Fast forward to March 2020 when I was faced with binging Tiger King or using my newly freed up evenings to learn some skills that could make me more marketable once the whole shut down was over in a few weeks. Cue the dramatic narrator voice: “She would soon find out this pandemic would be nowhere near over in a few weeks.”
When I went to Hubspot’s website I came across Hubspot Academy, a series of free online certifications in a range of subjects from Inbound Marketing to Content Marketing to Digital Advertising. My first certification was in Content Marketing and halfway through the course I knew I wanted to apply the information I was learning any way I could, whether at my current job or a future one.
The next certification was Digital Advertising which got me excited about all the ways my employer could be using digital advertising to round out our current marketing efforts. I sent one of our top executives an excited email detailing a plan I thought could increase our lead conversions but was met with a polite, “Thanks, but no thanks, that’s not our business model” email.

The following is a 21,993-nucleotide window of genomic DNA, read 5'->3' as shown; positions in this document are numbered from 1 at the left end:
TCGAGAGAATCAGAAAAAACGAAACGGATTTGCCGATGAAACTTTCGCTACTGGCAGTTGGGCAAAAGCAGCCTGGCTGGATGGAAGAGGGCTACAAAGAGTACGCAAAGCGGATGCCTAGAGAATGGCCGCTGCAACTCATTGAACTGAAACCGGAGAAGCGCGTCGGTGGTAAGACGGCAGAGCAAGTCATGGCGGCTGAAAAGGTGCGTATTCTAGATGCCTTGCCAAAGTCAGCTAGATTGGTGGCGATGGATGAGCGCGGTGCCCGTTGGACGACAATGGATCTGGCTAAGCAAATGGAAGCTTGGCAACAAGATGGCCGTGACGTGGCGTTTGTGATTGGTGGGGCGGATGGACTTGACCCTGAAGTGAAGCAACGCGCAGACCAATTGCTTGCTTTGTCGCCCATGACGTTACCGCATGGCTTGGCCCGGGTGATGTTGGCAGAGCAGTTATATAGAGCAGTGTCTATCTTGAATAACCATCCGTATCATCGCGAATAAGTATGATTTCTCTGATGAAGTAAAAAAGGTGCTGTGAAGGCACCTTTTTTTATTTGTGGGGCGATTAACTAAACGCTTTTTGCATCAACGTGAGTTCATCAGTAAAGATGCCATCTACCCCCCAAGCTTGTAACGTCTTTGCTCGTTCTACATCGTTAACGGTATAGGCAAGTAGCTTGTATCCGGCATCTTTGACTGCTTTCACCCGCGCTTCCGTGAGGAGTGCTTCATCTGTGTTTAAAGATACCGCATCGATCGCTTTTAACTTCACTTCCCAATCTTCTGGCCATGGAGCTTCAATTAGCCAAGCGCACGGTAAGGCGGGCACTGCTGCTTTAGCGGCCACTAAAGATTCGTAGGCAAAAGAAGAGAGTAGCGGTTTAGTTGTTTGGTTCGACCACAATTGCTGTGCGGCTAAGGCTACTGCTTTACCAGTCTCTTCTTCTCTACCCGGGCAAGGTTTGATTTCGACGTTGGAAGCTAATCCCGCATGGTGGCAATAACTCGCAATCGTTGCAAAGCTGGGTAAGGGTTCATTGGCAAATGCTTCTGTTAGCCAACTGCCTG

He did mention, however, that our parent company was considering using a vendor that specialized in streamlining customer journeys. Considering my email was about using digital advertising as part of our lead nurturing and customer journey, I wondered if he’d actually read my email at all. I took that as further confirmation my newfound knowledge and excitement might be better used somewhere else.
At this point, it was clear the pandemic wasn’t going anywhere anytime soon but armed with much more clarity on what I wanted to do in my future role, I had a new sense of purpose in my job hunt beyond finding just another job. One day when I was mildly annoyed that none of the jobs posted were ones I was particularly excited or interested in, I had a lightbulb moment to check out the website for a Public Relations agency I’d heard about at a convention I worked a year earlier.